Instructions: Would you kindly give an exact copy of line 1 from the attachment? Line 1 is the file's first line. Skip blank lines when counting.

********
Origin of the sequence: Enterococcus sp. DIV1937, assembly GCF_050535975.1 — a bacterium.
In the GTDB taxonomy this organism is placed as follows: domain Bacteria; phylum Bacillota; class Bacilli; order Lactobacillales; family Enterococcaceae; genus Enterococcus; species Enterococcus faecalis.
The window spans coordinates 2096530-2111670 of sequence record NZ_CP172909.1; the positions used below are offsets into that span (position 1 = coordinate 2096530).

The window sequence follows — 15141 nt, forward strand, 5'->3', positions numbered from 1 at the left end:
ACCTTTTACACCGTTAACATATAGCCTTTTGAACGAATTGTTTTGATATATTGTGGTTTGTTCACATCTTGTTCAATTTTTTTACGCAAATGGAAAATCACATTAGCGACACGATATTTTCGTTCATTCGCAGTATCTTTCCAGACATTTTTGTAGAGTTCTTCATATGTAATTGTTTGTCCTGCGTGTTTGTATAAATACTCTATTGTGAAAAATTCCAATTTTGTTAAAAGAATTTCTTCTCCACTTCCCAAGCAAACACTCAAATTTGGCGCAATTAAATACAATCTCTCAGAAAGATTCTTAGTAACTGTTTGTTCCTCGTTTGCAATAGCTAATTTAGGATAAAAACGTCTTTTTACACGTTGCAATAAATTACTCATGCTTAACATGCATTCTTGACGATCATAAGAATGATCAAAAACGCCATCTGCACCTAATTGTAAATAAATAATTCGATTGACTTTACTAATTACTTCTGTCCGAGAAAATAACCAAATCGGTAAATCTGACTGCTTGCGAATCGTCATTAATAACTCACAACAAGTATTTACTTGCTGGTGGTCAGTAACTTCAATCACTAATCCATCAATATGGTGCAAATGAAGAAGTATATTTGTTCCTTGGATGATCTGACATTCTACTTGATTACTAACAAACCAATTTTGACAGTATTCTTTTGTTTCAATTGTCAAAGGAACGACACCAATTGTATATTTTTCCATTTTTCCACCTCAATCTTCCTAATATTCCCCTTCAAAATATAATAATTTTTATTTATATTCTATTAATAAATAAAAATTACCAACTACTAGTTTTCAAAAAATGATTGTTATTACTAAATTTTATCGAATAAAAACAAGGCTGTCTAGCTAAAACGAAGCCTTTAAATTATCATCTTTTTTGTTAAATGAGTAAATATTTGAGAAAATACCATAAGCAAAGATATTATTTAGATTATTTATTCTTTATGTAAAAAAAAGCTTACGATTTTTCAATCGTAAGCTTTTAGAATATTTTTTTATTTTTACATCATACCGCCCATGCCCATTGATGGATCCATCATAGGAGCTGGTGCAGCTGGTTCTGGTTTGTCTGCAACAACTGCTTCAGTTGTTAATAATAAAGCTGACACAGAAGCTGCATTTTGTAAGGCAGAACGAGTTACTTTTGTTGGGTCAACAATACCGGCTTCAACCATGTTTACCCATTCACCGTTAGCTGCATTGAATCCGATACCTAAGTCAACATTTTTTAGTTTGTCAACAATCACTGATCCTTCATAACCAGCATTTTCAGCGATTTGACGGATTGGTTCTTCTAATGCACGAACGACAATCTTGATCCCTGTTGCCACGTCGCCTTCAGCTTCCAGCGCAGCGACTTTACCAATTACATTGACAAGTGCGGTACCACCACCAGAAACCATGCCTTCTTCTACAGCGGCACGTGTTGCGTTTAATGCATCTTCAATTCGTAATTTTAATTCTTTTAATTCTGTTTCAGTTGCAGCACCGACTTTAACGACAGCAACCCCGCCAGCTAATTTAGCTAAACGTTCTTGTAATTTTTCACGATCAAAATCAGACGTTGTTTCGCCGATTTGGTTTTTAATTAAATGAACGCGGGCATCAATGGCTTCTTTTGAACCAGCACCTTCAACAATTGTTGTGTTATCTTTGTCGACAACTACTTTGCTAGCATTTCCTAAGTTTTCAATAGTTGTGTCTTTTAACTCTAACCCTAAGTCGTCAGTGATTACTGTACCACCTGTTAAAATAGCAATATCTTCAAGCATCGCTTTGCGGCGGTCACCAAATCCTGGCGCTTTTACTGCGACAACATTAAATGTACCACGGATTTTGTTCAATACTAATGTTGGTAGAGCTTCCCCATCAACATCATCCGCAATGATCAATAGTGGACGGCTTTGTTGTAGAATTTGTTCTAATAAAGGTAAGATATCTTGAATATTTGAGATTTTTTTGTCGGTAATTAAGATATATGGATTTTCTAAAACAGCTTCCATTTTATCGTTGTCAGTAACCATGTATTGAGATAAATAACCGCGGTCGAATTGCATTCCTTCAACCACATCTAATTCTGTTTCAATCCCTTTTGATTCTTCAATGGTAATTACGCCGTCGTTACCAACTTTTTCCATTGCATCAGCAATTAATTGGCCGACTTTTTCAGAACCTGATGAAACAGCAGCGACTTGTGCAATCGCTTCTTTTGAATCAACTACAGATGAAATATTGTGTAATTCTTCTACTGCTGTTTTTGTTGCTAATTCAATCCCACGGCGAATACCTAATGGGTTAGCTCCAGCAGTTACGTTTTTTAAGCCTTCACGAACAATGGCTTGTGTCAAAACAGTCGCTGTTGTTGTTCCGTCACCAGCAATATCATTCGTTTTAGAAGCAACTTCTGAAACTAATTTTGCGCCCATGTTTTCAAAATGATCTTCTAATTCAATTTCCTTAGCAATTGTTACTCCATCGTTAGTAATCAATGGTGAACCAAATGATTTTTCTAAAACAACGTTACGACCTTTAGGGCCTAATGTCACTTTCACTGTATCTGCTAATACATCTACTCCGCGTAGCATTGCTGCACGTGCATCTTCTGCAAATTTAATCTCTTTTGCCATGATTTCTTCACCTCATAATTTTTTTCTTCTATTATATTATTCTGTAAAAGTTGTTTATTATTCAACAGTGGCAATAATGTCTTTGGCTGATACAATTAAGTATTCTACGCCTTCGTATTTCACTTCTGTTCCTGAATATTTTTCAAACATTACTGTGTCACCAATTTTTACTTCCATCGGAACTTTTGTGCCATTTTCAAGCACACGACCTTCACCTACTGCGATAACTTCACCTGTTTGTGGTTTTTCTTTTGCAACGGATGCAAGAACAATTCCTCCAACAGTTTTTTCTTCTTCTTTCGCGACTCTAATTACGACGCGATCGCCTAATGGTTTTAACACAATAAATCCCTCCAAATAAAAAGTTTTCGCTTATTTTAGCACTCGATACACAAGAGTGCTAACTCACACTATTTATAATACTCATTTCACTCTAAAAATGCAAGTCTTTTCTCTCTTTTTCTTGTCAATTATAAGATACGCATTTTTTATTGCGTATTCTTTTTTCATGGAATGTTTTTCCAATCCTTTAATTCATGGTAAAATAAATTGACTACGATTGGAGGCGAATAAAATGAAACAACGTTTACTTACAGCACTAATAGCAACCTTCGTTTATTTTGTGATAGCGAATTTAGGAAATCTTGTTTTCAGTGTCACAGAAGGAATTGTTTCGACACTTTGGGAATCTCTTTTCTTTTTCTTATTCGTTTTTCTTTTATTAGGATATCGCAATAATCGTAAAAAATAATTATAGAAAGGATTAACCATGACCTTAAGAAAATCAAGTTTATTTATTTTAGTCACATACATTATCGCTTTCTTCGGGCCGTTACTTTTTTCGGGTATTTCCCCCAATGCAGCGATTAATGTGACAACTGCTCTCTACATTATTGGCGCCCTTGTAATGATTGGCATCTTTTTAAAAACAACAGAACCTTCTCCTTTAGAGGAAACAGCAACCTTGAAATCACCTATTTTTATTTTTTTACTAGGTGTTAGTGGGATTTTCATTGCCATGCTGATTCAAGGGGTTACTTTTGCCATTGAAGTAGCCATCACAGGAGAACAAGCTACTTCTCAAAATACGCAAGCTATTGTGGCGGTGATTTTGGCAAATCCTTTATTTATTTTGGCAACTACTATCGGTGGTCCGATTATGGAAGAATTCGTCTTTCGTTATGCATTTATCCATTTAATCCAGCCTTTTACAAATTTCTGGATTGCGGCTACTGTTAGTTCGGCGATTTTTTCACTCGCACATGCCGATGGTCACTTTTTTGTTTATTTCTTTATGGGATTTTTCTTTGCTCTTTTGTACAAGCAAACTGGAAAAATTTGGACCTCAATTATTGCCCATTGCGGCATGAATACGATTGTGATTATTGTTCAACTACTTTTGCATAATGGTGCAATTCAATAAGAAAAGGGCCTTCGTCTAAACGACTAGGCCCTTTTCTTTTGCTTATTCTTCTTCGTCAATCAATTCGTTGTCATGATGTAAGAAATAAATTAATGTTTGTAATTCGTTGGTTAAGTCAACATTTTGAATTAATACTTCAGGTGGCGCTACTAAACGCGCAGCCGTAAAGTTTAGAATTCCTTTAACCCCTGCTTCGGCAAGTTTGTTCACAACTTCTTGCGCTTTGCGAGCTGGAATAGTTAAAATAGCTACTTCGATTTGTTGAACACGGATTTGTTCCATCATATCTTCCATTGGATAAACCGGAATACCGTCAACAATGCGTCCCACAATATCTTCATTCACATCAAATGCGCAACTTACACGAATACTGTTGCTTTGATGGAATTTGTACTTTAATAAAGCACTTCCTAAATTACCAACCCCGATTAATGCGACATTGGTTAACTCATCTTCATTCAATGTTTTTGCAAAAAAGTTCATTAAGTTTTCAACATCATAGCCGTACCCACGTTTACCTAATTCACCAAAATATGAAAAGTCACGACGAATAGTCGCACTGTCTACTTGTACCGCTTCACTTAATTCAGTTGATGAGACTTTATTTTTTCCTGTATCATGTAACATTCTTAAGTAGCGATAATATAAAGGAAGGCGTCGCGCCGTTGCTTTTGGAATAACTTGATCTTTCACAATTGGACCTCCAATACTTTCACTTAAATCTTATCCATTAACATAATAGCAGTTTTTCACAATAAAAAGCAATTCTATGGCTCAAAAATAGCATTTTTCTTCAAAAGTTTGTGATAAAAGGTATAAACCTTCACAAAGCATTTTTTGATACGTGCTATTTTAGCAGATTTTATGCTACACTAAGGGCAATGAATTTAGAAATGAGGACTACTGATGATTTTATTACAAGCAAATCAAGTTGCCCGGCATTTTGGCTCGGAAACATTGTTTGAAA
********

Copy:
Origin of the sequence: Enterococcus sp. DIV1937, assembly GCF_050535975.1 — a bacterium.